Anyway, I finished my look and then I just got inspired to keep going. I have seen this cute summer dress on my instagram feed for the past few weeks and have thought how easy it would be to recreate.

It’s from the brand Jenni Kayne, who I know nothing about!, and I went scouring vintage patterns until I found this one.

I will say that if you love the style of this dress, I believe Chalk and Notch is going to be releasing a very similar pattern soon so be sure and check them out!

I looked through my stash and decided on this print from Blackbird Fabrics. This was a very simple sew, it’s really mostly rectangles!, and I love how flowy and cool it feels. It’s definitely nightgown adjacent, but I decided that maybe that is my vibe for the summer?

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I changed the closure on the back. It’s supposed to button but when I fully close the band I found it almost uncomfortable. Not quite, but just enough that I knew it would keep me from reaching for it. So I added two ties instead and I really prefer that I can make it as loose or tight as I want.

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This pattern had an interesting detail for the pocket finish that I just love. There is an added piece to the skirt patterns where you attach the pocket. It means that there is no lining showing or pocket moving out of the seam of the dress. This is something that I find happening sometimes in inseam pockets and I think this little addition makes a huge difference in the finishing!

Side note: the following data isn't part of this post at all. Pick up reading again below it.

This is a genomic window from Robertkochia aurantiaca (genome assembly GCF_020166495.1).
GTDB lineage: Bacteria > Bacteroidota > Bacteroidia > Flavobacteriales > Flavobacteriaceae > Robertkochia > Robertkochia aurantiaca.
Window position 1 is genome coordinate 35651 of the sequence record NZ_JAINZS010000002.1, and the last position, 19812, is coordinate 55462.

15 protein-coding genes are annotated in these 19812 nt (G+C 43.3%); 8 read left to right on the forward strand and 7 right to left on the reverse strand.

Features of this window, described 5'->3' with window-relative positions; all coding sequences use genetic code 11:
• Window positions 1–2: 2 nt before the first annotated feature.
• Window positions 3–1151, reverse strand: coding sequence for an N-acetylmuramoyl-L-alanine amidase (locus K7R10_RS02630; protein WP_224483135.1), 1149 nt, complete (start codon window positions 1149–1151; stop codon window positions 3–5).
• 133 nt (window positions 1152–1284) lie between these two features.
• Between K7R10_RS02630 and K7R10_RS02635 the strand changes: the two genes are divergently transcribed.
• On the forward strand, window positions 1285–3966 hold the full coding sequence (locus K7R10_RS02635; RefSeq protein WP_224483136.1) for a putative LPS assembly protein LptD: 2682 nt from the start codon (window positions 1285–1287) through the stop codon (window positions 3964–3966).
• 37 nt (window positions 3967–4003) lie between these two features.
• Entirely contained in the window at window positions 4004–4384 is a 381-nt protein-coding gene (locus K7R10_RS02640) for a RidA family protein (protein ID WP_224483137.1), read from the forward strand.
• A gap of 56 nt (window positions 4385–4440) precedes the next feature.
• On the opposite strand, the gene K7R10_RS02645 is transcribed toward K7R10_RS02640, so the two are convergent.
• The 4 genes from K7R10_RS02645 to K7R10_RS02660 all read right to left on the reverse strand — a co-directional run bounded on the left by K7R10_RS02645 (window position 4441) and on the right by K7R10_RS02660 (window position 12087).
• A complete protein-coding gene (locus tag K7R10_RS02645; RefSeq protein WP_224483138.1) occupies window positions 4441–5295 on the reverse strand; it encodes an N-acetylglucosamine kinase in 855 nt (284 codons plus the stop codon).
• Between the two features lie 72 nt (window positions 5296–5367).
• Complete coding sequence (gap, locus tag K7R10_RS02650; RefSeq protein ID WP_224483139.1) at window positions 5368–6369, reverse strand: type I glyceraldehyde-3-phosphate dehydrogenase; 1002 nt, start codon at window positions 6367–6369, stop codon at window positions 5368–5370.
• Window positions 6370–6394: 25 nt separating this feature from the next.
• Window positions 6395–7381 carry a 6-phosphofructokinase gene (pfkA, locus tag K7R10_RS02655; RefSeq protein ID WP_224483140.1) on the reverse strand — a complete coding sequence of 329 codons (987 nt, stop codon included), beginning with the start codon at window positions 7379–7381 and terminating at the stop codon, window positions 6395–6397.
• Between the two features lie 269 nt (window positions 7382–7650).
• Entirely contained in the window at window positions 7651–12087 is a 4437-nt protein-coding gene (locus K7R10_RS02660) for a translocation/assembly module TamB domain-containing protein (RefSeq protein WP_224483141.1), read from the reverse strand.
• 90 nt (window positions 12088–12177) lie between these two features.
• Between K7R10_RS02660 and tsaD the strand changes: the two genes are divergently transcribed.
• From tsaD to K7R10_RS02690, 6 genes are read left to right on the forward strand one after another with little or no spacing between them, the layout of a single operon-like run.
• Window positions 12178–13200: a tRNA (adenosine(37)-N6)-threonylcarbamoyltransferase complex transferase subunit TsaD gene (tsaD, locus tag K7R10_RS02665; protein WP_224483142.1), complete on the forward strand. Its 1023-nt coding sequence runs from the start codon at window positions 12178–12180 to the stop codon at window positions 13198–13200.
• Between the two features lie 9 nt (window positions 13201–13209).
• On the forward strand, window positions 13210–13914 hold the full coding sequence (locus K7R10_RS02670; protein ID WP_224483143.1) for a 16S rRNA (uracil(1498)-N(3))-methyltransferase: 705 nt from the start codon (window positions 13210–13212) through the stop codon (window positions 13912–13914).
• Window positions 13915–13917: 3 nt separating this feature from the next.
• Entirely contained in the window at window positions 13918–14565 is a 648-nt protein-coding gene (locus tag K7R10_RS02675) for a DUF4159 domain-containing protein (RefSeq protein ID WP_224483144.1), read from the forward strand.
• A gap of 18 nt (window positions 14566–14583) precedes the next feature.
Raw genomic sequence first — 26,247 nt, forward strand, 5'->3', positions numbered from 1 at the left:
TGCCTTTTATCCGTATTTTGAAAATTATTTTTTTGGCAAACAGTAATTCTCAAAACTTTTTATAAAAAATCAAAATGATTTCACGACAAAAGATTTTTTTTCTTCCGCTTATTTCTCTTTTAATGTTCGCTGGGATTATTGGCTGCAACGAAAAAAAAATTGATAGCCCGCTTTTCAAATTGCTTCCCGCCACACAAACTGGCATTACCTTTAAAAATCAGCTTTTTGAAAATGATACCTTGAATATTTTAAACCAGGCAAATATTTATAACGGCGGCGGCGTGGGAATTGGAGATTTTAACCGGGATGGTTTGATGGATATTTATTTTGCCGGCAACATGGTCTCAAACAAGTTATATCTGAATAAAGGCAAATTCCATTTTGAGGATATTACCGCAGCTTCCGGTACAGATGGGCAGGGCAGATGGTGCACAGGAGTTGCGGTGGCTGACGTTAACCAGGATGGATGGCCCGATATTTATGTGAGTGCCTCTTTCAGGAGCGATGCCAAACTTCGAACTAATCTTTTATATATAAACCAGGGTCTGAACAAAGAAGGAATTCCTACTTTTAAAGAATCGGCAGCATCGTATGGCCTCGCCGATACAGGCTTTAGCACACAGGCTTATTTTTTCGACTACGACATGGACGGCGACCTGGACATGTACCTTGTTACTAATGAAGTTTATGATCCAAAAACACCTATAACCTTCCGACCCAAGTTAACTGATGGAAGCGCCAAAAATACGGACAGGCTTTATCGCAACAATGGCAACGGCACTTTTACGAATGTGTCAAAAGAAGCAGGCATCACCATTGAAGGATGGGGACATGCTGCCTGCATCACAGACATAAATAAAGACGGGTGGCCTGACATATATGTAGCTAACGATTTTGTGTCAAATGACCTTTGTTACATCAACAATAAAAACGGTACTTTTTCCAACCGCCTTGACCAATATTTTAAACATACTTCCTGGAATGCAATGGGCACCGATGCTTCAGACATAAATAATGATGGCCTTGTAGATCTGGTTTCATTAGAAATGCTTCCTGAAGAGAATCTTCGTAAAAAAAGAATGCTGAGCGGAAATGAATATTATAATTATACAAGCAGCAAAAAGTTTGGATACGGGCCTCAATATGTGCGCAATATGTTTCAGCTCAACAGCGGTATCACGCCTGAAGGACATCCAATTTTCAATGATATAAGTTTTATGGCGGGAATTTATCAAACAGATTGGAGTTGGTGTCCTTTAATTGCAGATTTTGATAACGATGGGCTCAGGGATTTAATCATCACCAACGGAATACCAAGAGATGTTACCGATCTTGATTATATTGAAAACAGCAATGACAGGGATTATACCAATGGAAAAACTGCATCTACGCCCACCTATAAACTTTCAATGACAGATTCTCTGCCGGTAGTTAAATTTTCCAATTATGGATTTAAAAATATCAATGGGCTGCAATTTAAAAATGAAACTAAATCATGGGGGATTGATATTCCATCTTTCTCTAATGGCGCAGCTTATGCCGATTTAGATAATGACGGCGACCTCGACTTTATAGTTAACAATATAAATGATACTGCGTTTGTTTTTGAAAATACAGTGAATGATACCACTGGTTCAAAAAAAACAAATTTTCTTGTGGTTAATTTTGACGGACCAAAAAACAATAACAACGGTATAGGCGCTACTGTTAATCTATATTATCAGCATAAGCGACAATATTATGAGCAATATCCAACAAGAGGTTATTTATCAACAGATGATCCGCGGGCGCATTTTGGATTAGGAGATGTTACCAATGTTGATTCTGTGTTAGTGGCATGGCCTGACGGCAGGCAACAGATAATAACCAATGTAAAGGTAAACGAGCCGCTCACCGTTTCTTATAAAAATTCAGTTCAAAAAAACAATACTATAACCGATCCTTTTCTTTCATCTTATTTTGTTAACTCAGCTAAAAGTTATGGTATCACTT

Vintage patterns can be tricky. The sizing is very limited, instructions can sometimes make assumptions that you know things you may not, and buying online can mean you’re never positive the package will be exactly as advertised. There are bonuses and techniques like this pocket construction is definitely one of them. Little details that can make a big difference!

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I love my new dress and have been wearing it non stop! What are your favorite go to styles during the summer? Has lockdown changed what you want to be wearing?

Make That Look Challenge!